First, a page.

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A React App Done Right

DZone's Guide to

A React App Done Right

Learn about developing the highest quality app with React by looking at code quality, project structure, and other considerations.

· Mobile Zone
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React is all the rage right now. And since Smashing Boxes is always all the rage, we decided that we should start using React. It all began in Smashing Labs, our weekly innovation time, when a few developers started making small apps using React. It didn't take long before we realized it had a LOT of potential.

So for the first time at Smashing Boxes, React was used as the sole framework (okay, "library") for a client project. We were amped to get started but we definitely had to answer some important questions beforehand. A few:

  1. Facebook Flux or Redux? [Flux]
  2. How would we incorporate TDD with React? [It actually wasn't that hard]
  3. Webpack instead of Gulp and Bower???? [Yes]

To be fair, Greg, the single greatest developer ever, answered those questions. I just tagged along for the ride.

So how did we make it work? We only delivered high-quality code, took the time to refactor, and wrote unit tests for every bit of logic.

Delivering high-quality code is not easy. For me, it meant that I had to study up on all the new ES6 hotness that was available. With that, Greg and I (okay, 99% Greg) could truly harness JavaScript to write object-oriented code. It also meant that we had to learn the best ways to create a React/Flux file structure. We ended up completely separating the four main data handlers (actions, components, stores, and services for dispatching). This was the final structure:

Once we had an idea of how we would handle new code from that point on, we could start.

In order to write high-quality code, we'd occasionally have to scrap something we had just written, recognize when our methods had too much responsibility, or determine that a piece of logic was being reused and should be written as a service so it could be referenced throughout the app. When this happened, we'd stop what we were doing, and make that refactor. Taking time to refactor was paramount to writing a solid React app.

The obvious concern is "It's working. Why take valuable time to rewrite code some other way?" Because now the next feature we implement may only take 75% of the original time. And the one after that may only take 50% of the time. When you accrue technical debt and don't pay up immediately, you'll pay for it later when you're having to work off of sloppy code. If you keep hitting features while ignoring the technical debt, it WILL compound. And now a feature that should have only taken one day has taken one week. It's the equivalent of stretching after your workout. Taking 15 minutes to stretch could save you from months of rehab in the long run.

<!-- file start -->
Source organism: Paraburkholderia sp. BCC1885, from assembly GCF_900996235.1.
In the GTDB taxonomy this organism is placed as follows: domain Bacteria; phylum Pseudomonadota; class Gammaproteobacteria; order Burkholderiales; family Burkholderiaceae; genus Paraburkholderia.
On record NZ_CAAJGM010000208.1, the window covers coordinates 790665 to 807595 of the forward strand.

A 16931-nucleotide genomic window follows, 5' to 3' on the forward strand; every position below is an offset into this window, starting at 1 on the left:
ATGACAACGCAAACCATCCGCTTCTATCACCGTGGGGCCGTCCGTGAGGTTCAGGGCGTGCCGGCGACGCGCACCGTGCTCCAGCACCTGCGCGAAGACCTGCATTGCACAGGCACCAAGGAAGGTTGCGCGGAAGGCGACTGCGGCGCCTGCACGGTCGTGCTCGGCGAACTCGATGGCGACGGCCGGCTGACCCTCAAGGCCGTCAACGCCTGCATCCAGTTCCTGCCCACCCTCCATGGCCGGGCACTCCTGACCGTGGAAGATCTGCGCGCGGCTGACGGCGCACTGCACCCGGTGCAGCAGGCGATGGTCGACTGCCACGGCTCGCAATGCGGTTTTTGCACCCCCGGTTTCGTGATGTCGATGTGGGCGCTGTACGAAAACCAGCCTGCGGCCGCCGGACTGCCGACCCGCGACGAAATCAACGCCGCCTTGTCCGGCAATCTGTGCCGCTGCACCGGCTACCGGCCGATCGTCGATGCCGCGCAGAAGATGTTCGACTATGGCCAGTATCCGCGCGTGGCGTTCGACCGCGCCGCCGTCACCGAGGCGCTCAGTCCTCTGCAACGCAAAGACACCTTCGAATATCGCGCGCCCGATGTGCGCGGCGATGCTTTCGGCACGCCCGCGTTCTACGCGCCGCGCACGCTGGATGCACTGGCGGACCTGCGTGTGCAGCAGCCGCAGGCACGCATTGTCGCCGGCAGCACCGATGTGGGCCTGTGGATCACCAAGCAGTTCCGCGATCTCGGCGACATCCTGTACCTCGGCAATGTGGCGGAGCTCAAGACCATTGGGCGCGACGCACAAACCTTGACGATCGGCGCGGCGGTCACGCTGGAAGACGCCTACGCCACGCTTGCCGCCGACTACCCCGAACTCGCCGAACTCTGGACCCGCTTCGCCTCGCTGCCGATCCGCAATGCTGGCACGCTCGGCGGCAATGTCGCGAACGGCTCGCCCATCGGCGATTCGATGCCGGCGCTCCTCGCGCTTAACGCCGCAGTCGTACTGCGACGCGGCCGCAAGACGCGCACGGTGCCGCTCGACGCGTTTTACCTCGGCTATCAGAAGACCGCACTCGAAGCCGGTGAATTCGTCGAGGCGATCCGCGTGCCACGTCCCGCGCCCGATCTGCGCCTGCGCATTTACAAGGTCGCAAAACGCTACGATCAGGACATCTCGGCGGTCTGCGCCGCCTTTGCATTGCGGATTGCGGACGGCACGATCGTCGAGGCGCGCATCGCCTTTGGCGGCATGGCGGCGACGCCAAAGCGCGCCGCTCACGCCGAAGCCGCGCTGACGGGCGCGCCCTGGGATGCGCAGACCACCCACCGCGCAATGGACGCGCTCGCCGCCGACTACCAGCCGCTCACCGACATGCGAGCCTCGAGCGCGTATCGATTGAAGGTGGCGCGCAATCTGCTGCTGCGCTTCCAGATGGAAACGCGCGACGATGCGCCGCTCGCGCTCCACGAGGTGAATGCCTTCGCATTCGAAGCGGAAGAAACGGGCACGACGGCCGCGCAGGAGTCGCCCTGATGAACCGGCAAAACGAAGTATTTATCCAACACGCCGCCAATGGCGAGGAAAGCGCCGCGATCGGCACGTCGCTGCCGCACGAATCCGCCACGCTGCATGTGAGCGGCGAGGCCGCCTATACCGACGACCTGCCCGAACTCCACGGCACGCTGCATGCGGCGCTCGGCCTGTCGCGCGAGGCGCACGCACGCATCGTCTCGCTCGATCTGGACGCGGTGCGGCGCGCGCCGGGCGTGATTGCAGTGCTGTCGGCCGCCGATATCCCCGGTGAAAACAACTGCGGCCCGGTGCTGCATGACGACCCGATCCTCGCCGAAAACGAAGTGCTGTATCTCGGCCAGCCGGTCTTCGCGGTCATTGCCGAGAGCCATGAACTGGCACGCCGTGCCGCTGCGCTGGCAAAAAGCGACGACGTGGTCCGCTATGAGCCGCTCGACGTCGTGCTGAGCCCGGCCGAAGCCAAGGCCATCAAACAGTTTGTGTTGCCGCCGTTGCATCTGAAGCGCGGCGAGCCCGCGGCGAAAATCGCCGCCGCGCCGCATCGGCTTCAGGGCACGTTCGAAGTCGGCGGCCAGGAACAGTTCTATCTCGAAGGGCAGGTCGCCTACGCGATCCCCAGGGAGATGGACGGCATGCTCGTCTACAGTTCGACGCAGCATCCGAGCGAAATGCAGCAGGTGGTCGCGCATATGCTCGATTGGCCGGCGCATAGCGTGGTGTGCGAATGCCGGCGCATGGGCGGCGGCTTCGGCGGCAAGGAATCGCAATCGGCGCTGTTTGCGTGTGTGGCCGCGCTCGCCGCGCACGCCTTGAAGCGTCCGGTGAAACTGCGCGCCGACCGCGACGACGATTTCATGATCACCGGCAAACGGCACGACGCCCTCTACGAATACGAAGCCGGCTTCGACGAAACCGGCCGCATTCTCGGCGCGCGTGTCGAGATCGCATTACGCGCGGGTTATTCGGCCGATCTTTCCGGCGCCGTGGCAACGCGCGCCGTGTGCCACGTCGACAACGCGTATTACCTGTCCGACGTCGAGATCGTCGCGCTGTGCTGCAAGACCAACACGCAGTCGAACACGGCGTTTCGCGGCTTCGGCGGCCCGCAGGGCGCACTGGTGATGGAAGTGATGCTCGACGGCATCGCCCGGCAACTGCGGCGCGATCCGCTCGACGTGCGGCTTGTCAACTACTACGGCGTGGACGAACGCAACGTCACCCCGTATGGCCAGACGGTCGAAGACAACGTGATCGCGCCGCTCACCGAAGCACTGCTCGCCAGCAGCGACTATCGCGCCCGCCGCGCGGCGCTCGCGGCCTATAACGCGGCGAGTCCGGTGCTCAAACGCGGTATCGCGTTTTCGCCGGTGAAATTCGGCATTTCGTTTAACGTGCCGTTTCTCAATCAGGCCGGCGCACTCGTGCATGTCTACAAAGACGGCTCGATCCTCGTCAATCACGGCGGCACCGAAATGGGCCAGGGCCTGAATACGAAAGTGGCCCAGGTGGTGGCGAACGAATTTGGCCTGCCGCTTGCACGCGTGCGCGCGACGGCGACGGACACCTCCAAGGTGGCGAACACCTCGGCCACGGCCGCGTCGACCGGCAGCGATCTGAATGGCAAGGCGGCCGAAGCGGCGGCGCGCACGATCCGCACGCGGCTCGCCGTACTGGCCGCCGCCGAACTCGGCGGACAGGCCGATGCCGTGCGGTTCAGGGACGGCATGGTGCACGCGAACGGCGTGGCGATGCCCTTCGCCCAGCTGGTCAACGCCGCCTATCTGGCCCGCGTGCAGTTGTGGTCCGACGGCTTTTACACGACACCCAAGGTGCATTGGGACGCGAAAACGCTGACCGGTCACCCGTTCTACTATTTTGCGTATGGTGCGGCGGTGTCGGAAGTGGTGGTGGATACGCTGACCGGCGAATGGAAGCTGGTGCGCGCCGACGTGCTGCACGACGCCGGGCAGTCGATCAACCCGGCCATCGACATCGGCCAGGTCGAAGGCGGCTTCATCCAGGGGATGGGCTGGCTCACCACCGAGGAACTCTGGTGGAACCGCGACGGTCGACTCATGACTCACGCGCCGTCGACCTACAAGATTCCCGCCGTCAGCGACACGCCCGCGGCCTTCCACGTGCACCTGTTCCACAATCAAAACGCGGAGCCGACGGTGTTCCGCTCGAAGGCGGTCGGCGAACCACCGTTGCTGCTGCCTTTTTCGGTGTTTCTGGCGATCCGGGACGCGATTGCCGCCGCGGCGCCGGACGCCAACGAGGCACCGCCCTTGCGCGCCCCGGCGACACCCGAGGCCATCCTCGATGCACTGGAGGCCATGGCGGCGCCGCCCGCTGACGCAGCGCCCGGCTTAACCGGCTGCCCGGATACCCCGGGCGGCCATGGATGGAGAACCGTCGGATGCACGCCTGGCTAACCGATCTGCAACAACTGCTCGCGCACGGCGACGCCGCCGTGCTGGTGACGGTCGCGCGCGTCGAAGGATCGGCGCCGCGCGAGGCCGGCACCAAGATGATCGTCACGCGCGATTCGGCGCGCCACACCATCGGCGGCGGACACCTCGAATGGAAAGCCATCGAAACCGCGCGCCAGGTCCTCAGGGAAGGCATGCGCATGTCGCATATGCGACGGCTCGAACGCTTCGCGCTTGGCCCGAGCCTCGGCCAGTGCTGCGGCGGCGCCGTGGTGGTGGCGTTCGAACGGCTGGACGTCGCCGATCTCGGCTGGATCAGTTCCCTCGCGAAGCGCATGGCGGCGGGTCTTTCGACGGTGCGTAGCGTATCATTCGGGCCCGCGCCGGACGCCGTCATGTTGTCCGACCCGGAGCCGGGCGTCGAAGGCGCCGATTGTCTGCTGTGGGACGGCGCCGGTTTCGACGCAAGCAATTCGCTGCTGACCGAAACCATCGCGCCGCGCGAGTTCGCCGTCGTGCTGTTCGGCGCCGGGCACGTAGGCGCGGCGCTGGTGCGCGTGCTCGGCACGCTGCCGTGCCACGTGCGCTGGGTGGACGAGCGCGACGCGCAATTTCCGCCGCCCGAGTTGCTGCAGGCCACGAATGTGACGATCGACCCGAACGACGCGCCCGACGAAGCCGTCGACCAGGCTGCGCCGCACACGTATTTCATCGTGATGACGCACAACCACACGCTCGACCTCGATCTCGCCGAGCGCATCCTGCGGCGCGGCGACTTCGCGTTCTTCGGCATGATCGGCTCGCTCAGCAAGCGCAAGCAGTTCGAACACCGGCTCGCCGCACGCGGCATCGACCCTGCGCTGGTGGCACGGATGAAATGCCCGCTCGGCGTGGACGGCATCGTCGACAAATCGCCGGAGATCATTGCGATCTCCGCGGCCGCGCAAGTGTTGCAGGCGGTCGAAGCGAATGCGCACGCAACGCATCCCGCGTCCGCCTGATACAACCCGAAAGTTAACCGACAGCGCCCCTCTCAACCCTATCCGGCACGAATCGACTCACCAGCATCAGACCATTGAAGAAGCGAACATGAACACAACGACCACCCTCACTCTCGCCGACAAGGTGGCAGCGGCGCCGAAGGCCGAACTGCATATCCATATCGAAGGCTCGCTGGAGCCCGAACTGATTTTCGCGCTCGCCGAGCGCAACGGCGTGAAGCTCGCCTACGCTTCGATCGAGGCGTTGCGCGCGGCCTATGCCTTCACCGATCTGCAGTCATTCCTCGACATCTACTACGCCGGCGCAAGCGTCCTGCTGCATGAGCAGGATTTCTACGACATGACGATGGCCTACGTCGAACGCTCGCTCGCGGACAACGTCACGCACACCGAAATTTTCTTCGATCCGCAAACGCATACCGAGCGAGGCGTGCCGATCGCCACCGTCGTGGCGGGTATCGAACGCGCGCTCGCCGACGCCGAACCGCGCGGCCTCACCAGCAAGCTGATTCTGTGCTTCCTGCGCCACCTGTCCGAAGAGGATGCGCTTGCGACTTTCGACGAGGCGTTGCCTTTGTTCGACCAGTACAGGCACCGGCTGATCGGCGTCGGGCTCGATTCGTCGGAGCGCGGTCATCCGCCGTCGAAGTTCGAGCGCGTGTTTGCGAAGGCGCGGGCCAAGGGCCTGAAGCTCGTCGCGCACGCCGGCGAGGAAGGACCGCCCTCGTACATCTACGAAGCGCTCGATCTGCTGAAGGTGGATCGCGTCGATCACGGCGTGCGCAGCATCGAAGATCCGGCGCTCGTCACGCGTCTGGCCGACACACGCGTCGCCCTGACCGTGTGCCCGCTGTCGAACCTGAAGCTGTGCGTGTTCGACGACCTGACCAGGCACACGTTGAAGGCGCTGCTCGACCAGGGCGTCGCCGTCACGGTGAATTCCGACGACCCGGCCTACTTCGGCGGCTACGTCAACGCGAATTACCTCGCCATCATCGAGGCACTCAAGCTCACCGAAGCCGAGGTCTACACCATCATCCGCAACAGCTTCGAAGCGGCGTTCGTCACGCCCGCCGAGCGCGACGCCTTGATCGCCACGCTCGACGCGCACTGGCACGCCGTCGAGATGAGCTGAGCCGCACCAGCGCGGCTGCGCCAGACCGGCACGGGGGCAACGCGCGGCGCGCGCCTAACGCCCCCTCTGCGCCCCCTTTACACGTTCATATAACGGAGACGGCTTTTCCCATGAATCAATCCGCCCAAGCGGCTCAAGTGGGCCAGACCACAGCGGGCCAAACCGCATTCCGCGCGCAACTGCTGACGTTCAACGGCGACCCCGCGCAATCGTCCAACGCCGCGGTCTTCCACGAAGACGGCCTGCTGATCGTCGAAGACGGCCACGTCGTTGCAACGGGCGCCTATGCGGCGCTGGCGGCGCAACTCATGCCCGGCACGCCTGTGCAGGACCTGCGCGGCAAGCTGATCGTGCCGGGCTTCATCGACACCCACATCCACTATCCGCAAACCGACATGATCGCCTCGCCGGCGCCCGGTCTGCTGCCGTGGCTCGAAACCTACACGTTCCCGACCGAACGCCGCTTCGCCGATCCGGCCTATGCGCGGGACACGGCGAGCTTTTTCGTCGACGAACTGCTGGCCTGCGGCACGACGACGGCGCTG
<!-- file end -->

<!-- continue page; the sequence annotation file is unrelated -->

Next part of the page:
While refactoring continuously is amazing, it's equally as powerful as having your app tested. There is almost no logic in our app that isn't covered by unit tests. QA took it to another level and even had automated feature tests. Because we were test-conscious, we were able to confidently refactor or add in a new feature without fear that something was breaking. There are many reasons why using TDD is necessary for medium-large apps but I won't bore you with the details here.

That's how you protect yourself when using a new technology on a deliverable project. You continuously take a step back and think, "Is this the best code I can deliver to the client?" If the answer is ever no, you take the time to refactor, add tests, rename methods, etc.

So why did we use React instead of using a tried-and-true framework?

It's because React is JavaScript centric instead of HTML centric. We felt that React has a proclivity for high-quality, object-oriented code since all logic could be contained in JavaScript. This would also make unit testing considerably easier.

At Smashing Boxes, we have the opportunity to continuously try new technologies. It was another chance to learn the ins and outs of a new library and see if we could use it on future projects. That's the nature of development here. We are always pushing ourselves to continue learning. And the best way to learn a new technology is to USE it in an application.

Will we be using React on other projects?

Oh yeah! Almost all the developers here want to use it on their next project. Most importantly, there's a lot of support for React within the company since close to every front-end developer has tried React. We can now send React changes through the code review ringer with confidence.

We can't forget, React is still very young. There are still many packages/modules/libraries that will be coming out in the next few months that will drastically change the React ecosystem. The code we wrote this project may very well be outdated in a year. But it says something that we delivered a high-quality app using React, despite React still being fairly unestablished.

We're not calling React the GOAT. But React is a great client-side framework (library...) that we were happy to use and will continue using on future projects.

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Topics:
mobile ,react ,mobile app development ,ios ,native

Published at DZone with permission of Jordan Hammond, DZone MVB. See the original article here.

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